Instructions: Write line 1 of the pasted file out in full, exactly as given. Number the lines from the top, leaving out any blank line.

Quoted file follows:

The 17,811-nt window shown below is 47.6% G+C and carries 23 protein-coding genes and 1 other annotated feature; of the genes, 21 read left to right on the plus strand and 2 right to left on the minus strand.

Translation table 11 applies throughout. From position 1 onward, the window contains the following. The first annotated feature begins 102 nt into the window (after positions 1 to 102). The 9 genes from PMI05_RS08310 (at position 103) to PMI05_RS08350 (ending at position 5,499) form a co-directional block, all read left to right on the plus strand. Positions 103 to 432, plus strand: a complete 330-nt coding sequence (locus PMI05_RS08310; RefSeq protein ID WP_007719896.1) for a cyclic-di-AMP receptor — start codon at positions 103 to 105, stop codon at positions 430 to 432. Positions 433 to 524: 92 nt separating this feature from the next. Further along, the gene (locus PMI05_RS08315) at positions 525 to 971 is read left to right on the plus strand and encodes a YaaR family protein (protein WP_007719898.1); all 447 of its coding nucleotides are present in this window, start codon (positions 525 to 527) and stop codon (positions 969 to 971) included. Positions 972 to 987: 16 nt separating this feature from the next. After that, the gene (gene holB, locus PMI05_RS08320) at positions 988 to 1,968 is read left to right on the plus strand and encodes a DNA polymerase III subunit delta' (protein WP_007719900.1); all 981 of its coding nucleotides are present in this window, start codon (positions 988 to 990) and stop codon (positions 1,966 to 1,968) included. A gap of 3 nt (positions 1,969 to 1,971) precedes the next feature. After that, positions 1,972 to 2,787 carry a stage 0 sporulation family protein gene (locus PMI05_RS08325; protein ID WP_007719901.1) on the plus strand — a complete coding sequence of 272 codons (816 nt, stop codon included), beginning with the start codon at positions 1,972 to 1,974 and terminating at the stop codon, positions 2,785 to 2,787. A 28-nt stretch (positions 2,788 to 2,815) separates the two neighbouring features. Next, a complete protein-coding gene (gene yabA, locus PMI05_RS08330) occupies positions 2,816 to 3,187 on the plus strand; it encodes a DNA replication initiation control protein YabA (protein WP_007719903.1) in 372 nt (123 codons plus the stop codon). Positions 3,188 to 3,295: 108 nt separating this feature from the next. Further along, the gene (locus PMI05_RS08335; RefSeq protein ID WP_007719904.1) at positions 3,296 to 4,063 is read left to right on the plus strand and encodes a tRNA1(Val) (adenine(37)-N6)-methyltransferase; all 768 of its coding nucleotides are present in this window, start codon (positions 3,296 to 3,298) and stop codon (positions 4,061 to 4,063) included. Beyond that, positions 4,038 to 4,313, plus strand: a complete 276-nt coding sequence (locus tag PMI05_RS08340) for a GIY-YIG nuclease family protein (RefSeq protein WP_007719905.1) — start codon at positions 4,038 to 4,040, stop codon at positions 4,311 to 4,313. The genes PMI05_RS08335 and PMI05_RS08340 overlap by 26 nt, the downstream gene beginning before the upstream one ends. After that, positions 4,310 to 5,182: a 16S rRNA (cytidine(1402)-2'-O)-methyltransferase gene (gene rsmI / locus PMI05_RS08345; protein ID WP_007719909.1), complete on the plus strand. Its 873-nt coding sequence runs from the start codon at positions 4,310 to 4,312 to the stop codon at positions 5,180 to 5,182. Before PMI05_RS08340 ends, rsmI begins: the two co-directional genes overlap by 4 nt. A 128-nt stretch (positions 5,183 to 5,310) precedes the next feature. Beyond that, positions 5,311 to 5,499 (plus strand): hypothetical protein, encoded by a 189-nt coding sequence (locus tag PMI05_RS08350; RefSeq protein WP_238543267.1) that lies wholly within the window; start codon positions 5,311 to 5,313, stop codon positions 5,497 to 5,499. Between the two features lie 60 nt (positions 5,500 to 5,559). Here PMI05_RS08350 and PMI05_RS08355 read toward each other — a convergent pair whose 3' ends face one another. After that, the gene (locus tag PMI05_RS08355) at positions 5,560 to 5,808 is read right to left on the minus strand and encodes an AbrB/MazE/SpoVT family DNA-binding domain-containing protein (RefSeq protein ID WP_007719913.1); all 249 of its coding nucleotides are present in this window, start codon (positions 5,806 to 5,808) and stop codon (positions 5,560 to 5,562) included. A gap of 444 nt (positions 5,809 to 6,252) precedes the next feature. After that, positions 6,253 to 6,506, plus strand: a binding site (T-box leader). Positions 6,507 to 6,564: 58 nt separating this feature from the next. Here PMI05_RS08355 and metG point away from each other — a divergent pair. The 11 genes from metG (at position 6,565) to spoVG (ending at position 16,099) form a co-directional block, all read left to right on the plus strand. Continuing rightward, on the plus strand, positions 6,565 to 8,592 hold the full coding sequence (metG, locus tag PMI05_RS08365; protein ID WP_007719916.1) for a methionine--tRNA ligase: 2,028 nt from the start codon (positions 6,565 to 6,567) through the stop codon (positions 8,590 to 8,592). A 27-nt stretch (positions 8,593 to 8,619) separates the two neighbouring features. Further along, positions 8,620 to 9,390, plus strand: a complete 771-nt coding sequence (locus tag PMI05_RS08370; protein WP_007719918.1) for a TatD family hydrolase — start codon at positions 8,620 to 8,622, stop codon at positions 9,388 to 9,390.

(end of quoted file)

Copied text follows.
The 17,811-nt window shown below is 47.6% G+C and carries 23 protein-coding genes and 1 other annotated feature; of the genes, 21 read left to right on the plus strand and 2 right to left on the minus strand.